Monovision Contact Lenses: What Santa May Not Know
We all know that Santa Claus wouldn’t be the same without those iconic glasses perched on the tip of his nose. But if you’re tired of struggling to read small print on holiday gift instructions or experiencing blurry vision while driving to grandma’s house, there may be a solution: monovision, also known as blended vision.
What is Monovision?
Let’s start with the common problem of presbyopia, which is part of the normal aging process of the eye. Presbyopia makes it harder to focus clearly on close objects. If you’re over age 40, you may have noticed that reading print or even your phone screen is becoming more of a challenge. One solution for this has been to invest in a few pairs of “reading” glasses that magnify to make close-up tasks easier. (for more on presbyopia, see https://atlanticeye.com/2021/12/why-santa-claus-wear-glasses/ )
But monovision has given us another option. Monovision is a type of vision that can be achieved with contact lenses, refractive surgery such as LASIK, or with artificial lens implants called intraocular lenses (IOLs) that are used in cataract surgery. In this blog, we want to focus on the monovision contact lens option as the least invasive way to try monovision for yourself.
How Does it Work?
Most people have a dominant eye, one that sees a bit better than the other. With monovision contact lenses, the vision in your dominant eye is corrected for distance vision, while your other eye is intentionally left somewhat nearsighted to allow you to see close objects. Many people adapt well to this technique and with both eyes open may not be able to tell which is set for distance and which is set for near. This involves wearing a different prescription in each eye.
1. Improved near and far vision: With monovision, one eye is corrected for distance vision, while the other eye is corrected for near vision. This can eliminate the need for reading glasses or bifocals.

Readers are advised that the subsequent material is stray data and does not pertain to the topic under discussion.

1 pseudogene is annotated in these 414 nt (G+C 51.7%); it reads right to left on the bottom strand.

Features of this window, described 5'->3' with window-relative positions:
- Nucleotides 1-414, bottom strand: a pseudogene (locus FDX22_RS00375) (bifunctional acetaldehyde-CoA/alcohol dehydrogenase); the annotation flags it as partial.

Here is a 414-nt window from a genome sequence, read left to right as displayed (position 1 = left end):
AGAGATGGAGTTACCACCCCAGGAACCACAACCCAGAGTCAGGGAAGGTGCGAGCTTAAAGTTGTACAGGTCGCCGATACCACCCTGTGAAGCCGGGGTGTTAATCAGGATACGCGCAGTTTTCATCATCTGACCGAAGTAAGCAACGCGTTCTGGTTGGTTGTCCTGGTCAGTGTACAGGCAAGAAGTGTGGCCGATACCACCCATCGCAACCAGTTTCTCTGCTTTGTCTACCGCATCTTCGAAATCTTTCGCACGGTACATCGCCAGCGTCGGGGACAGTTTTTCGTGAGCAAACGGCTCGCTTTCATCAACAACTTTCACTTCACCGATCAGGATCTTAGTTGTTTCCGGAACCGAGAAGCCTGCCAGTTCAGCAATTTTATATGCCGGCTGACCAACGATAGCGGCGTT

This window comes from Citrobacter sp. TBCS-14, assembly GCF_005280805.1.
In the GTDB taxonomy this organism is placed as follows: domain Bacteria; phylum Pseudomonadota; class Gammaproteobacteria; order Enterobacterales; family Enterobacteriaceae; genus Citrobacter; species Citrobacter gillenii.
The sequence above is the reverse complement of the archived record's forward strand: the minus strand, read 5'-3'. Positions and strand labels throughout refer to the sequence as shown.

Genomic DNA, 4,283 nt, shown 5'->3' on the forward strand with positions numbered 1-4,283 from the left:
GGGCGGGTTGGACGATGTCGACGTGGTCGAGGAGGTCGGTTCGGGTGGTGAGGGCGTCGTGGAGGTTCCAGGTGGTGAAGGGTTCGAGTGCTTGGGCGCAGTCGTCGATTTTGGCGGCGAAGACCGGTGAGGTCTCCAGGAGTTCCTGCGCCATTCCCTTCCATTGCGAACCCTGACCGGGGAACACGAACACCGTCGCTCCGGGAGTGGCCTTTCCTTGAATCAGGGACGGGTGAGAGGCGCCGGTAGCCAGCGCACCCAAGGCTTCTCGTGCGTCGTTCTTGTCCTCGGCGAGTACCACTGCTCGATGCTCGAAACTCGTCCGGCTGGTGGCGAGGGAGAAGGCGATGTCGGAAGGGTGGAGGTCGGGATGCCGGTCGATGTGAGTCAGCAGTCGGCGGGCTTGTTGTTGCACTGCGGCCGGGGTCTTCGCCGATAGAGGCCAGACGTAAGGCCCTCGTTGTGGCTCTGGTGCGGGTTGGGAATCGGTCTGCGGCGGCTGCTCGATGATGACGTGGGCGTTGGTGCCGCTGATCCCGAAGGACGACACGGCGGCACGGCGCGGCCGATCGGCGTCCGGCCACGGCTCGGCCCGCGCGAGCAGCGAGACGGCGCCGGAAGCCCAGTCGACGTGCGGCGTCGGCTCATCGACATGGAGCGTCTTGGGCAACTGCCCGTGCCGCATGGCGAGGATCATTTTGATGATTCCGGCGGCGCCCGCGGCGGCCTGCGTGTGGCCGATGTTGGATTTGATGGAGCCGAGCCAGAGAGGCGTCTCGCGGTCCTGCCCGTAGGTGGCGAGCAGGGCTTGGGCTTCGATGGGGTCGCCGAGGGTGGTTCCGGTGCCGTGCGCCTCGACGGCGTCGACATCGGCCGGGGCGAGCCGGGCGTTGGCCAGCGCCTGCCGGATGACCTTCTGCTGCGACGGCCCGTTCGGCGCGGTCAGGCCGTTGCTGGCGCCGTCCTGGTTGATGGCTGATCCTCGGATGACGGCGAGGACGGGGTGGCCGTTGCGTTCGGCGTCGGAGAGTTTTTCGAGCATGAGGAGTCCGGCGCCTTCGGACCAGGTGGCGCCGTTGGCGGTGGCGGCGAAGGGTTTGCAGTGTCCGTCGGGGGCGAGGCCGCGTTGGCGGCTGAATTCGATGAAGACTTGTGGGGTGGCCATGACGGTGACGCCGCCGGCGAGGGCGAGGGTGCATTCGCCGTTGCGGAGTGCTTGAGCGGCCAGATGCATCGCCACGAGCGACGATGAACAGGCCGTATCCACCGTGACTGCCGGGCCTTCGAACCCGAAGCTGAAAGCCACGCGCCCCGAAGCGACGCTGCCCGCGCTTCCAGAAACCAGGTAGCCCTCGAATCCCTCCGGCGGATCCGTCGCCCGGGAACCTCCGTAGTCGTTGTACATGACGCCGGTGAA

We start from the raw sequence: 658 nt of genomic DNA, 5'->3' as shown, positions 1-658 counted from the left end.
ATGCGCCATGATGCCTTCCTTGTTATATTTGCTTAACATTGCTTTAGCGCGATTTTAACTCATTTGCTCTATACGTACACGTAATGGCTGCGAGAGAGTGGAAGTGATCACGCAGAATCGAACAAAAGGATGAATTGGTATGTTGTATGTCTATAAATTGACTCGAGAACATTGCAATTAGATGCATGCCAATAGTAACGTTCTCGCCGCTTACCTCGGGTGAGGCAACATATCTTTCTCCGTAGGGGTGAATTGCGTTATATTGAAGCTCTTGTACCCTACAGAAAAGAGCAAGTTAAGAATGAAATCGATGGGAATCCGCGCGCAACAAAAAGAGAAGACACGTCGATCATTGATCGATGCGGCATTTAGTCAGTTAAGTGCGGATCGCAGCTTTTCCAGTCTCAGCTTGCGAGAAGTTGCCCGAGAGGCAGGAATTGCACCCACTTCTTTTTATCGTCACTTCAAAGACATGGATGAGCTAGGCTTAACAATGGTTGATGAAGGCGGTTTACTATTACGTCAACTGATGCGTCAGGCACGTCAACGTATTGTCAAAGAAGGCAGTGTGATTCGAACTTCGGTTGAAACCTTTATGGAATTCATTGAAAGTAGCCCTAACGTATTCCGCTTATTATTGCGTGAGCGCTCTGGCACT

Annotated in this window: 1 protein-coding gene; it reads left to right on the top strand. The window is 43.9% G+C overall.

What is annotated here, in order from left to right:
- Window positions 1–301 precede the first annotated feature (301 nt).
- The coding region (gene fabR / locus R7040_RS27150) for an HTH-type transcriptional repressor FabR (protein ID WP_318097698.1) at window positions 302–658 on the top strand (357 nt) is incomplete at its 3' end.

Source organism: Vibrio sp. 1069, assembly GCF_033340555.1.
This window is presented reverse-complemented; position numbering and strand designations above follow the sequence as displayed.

2. Better depth perception: Monovision can improve depth perception, allowing wearers to see more clearly in three dimensions.
3. Greater visual comfort: Some people find monovision more comfortable than wearing bifocals or progressive lenses, as it eliminates the need to constantly adjust focus.
4. Enhanced visual acuity: Monovision can provide sharper visual acuity, especially in low-light conditions.
5. Convenience: Monovision can be a convenient option for people who lead active lifestyles, as it can eliminate the need to carry multiple pairs of glasses or switch between glasses and contacts.
Will Monovision Work for Me?
If you’d like to find out, ask your Atlantic Eye ophthalmologist about trying monovision with contact lenses. You may opt to use contacts for monovision in the long term, or you may use them to try out the effect of monovision to determine if you’d like to undergo surgical correction.
If they’re right for you, monovision lenses allow you to see clearly at both near and far distances. But not everyone adapts well to monovision. So if you’re having to check your list twice because the print is fuzzy, your ophthalmologist can evaluate your eyes to help you find the vision correction option that’s best for you.